Children are increasingly forming attachments that compete with their parents, with the result that the proper context for parenting is less and less available to us. The chief and most damaging of these attachments is the increasing bonding of our children with their peers. For the first time in history young people are turning for instruction, modeling, and guidance not to mothers, fathers, teachers, and other responsible adults, but to people whom nature never intended to place in a parenting role – their own peers. The term that seems to fit more than any other for this phenomenon is peer orientation. We may not be able to reverse the forces driving peer orientation, but there is much we can do in our homes and in our classrooms to keep ourselves from being prematurely replaced. Because culture no longer leads our children in the right direction towards genuine independence and maturity, parents and other child rearing adults matter more than ever before.
"Do you have the nagging feeling that you and your child are growing apart? Do you want to read something challenging and thought-provoking? Hold On To Your Kids by Gordon Neufeld and Gabor Mate will have you reading, rereading, reflecting, and probably debating with anyone who will listen. This isn't an easy read, but layered in dense writing, thick research, and references to Nietzsche, is a message. The main message the authors want parents to hear is that it takes attachment, attention, and a loving approach to ensure our children stay connected to us as the years go by. The neediness and vulnerability of infancy doesn't end at weaning or when children start school, but rather changes and requires equal responsiveness from parents."La Leche League International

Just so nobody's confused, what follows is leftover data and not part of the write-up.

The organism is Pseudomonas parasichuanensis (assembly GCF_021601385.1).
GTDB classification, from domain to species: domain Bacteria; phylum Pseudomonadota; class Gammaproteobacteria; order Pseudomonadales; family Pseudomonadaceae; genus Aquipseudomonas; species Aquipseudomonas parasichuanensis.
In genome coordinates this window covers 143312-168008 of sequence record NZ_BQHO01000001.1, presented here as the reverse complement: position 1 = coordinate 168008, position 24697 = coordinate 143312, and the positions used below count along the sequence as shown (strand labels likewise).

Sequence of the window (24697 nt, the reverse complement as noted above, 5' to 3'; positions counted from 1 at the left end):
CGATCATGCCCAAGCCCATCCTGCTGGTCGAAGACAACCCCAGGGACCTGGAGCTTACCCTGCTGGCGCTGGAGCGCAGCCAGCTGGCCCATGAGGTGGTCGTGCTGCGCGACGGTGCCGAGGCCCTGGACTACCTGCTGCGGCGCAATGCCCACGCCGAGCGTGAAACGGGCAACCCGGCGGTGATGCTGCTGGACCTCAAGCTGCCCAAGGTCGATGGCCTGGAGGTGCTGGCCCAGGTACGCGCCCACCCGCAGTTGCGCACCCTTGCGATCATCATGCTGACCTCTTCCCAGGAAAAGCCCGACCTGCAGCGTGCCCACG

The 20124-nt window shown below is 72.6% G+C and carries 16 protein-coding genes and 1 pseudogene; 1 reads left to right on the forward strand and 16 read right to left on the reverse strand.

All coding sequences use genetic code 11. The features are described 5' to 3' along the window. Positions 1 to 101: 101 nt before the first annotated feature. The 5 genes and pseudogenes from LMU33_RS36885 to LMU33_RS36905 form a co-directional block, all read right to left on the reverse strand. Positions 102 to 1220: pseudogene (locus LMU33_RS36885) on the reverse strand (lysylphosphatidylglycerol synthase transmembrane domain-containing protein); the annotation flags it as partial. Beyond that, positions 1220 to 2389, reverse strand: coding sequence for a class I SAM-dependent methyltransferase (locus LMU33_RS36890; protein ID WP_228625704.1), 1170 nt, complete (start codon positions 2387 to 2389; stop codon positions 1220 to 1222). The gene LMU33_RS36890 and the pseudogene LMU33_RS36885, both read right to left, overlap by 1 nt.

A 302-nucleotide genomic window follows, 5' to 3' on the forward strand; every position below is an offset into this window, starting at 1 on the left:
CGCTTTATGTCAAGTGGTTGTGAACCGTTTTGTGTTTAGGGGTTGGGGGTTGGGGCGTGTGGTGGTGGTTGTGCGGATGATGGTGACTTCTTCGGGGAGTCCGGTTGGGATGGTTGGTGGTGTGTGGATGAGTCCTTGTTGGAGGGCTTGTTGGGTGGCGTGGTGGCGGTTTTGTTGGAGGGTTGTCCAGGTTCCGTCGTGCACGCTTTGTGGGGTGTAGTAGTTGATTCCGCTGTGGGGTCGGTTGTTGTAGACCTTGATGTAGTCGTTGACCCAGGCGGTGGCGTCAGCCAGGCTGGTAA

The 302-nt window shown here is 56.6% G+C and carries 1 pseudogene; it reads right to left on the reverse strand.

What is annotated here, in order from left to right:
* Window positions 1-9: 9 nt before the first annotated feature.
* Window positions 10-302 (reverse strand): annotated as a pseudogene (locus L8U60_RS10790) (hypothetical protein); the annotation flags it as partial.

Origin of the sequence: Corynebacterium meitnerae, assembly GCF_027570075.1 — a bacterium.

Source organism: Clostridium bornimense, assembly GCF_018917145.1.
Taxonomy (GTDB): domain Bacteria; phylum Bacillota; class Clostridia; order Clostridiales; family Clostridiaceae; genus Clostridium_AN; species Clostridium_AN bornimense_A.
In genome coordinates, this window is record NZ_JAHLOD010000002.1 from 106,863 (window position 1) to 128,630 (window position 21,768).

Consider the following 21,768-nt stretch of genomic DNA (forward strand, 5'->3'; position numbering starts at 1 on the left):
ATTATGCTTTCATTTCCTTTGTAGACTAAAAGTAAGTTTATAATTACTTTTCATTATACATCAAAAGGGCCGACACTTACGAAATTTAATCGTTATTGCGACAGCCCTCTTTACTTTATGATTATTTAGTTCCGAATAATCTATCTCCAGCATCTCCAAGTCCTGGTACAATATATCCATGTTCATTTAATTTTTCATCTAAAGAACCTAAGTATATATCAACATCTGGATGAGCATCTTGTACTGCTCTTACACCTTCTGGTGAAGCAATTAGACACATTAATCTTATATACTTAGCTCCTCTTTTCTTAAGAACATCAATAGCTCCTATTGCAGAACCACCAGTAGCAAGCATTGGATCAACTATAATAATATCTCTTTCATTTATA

"In their parenting book Hold on to Your Kids: Why Parents Need to Matter More than Peers, author and physician Gabor Mate and psychologist Gordon Neufeld collaborate to address one of the most pervasive problems that parents experience today. They connect the deterioration of the attachment relationship between parent and child with everything from inattentiveness in children, impulsive and disruptive behavior to all kinds of psychological disorders and even the rise in bullying and youth suicide." KamloopsParents
To parent perfectly is a mirage. There is no ideal parent and no ideal child. The Conscious Parent underscores the challenges that are a natural part of raising a child, fully understanding that, as parents, each of us tries the best we can with the resources we have. Thus, the objective
Entitlement is the best name we know for the attitude of children who think they can have, should have, and deserve whatever they want, whatever their friends have, and that they should have it now, and not have to earn it or give up anything for it. And it goes beyond
Over the past two generations, parenthood has gone through radical readjustments. As children went from helping on the farm to being the focus of relentless cosseting, they shifted from being our “employees” to our “bosses!” Even the most organized people have little to do to prepare themselves for having children. They